The GFP Bunny
Will the term Transgenic Art be found alongside those studied by art history students in the near future? Chicago-based artist Eduardo Kac thinks so. With the assistance of genetic scientists, Kac introduced green fluorescent protein (GFP) from a jellyfish into the genes of an albino rabbit to create Alba, the glowing bunny. White under normal conditions, Alba emits a fluorescent green glow under a blue light. For Kac, this three-part artwork consists of Alba herself, the dialogue this project generates in the public domain, and her eventual integration into his family as a pet.
By living with Alba, his goal is literally to bring genetic engineering into the home. Kac explains, "The idea was that the public would come and find us together. Instead of finding a genetic object, they would find a subject in a relationship (Alba and I together), in a social context." As the rabbit is now in France, where she was conceived, the project is not yet fully realized - Kac is working through the bureaucratic process which will enable her to come to his home in the United States.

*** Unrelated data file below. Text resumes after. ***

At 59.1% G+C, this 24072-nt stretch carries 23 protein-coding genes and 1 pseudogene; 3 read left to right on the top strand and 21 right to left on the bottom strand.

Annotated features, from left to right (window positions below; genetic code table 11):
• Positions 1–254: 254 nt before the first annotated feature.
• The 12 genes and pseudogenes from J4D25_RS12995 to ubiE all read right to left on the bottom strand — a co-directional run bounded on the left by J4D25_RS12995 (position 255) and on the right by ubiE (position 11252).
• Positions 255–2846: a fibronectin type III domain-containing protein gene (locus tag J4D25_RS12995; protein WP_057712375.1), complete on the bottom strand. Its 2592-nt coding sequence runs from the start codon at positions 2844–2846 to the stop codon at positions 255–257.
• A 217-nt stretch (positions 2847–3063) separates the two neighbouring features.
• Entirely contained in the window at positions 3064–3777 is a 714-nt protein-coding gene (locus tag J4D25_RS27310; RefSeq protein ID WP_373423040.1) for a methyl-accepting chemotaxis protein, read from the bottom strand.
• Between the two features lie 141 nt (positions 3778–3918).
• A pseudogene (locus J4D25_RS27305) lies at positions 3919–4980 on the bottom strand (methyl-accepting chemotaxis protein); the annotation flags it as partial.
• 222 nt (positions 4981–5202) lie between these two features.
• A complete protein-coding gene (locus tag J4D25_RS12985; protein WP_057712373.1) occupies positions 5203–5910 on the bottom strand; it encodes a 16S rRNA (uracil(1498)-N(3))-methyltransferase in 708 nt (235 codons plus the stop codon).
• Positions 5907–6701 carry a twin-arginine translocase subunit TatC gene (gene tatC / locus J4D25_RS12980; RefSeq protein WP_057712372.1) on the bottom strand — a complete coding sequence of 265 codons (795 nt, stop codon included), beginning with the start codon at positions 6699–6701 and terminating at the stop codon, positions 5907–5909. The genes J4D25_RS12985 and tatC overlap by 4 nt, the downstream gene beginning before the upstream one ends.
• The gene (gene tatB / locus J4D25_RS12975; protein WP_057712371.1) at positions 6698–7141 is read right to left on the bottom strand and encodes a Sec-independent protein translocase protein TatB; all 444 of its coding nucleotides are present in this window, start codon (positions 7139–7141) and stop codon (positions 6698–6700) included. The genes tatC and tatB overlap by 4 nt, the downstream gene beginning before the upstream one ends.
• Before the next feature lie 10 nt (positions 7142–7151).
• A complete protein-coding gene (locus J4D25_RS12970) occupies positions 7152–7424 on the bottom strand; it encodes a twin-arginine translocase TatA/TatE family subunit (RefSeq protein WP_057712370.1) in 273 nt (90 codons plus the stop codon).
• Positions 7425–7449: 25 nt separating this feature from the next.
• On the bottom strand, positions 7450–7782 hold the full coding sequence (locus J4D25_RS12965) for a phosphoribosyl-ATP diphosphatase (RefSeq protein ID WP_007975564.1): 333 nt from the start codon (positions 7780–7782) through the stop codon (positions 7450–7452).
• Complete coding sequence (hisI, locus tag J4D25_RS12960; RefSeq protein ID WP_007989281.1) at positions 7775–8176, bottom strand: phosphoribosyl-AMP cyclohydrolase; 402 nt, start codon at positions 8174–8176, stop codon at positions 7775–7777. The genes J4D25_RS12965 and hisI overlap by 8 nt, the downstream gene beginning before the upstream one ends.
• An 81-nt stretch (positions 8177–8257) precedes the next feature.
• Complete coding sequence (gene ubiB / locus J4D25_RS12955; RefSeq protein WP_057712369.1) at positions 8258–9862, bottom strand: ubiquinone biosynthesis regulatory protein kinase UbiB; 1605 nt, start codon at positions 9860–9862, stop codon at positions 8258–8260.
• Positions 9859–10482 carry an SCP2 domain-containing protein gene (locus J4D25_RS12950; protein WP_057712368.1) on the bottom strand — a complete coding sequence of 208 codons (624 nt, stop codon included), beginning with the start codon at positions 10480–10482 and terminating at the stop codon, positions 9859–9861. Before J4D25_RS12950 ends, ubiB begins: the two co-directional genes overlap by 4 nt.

While rabbits and science are readily associated, Alba's genetic anomaly has no practical function other than to visually signify a work of art, and Kac's status as an artist has certainly helped fuel an atmosphere of alarm and mistrust among the project's critics. Kac, however, points out that humans have selectively bred for aesthetics for centuries, and that his careful use of a molecular 'palette' has made it uniquely possible to render an accessible, concise, and cuddly portrait of the growing debate over genetic engineering. And what does Alba think of her bizarre hue? I'll bet she's glad green is fashionable this season. More information about "GFP Bunny" and related projects can be found at www.ekac.org.
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